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Medicare Will Cover Acupuncture for Chronic Back Pain

Federal officials hope this alternative treatment will help curb opioid use

A person getting acupuncture treatment

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En español | Medicare enrollees with chronic low back pain will be able to get up to 20 acupuncture treatments each year, under a new policy that the Centers for Medicare & Medicaid Services (CMS) announced Tuesday.

Initially, beneficiaries who have had lower back pain for 12 weeks or longer will be entitled to up to 12 visits over a 90-day period, CMS officials say. The treatments will be covered as long as the pain is not associated with other ailments, such as an infectious disease or surgery. If someone's pain decreases, Medicare will cover an additional eight sessions, but the program will pay for no more than 20 treatments a year. And if a patient does not improve or gets worse, Medicare will not pay for more sessions.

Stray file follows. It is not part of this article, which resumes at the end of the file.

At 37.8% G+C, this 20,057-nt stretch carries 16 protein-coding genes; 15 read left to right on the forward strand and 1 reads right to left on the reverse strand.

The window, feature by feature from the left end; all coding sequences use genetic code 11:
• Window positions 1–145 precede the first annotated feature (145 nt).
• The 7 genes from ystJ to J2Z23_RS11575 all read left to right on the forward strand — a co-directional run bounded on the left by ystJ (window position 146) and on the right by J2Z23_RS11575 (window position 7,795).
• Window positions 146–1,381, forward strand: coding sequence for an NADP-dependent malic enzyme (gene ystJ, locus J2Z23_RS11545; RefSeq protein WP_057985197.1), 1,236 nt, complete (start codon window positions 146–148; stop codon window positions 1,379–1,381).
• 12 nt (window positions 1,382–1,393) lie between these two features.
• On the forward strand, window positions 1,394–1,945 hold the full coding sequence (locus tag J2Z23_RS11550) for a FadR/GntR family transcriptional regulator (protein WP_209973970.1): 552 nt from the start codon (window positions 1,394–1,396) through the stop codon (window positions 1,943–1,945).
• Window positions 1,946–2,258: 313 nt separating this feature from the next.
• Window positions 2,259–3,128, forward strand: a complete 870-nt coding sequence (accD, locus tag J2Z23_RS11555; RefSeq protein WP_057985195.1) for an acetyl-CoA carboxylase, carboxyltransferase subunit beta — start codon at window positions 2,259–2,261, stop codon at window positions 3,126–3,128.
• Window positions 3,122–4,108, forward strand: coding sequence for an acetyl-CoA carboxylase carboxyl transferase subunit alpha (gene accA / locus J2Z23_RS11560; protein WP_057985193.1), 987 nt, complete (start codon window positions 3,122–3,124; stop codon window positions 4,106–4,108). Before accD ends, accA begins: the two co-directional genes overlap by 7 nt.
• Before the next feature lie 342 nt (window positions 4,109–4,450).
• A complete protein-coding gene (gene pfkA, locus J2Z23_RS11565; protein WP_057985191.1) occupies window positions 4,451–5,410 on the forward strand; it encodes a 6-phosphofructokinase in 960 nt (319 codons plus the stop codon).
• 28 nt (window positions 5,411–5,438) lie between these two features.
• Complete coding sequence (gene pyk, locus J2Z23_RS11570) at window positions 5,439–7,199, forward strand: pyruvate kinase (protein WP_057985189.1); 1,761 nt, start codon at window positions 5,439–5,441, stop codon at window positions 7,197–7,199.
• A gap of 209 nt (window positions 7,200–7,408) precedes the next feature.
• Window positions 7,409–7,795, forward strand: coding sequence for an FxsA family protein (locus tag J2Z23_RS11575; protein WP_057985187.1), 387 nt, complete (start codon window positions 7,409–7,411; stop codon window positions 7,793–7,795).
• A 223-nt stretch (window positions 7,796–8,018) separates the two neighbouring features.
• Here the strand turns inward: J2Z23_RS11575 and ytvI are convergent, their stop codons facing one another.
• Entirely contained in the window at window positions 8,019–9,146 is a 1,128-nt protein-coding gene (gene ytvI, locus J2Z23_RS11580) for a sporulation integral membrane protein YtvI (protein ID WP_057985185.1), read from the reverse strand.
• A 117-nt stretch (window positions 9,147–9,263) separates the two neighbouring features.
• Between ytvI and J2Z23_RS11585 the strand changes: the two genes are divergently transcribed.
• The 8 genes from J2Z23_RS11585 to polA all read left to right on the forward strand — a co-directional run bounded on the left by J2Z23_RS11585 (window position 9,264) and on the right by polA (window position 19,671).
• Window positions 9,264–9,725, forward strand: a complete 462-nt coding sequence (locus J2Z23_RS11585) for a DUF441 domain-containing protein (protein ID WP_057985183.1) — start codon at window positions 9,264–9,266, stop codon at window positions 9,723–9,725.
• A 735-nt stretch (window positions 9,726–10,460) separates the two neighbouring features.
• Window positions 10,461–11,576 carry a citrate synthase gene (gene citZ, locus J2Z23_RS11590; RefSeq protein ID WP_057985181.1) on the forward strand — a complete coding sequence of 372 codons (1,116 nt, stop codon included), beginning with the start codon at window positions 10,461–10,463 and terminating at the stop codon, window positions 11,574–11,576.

"We are dedicated to increasing access to alternatives to prescription opioids and believe that covering acupuncture for chronic low back pain is in the best interest of Medicare patients,” says Kimberly Brandt, CMS’ principal deputy administrator of operations and policy. “Overreliance on opioids for people with chronic pain is one of the factors that led to the crisis, so it is vital that we offer a range of treatment options for our beneficiaries."

Acupuncture entails stimulating specific points on the body, usually by inserting thin needles through the skin. Medicare will pay for sessions from doctors, physician assistants, nurse practitioners and other personnel as long as they have a master's or doctoral-level degree in acupuncture from an accredited school and have a license to practice acupuncture in a state, U.S. territory or the District of Columbia.

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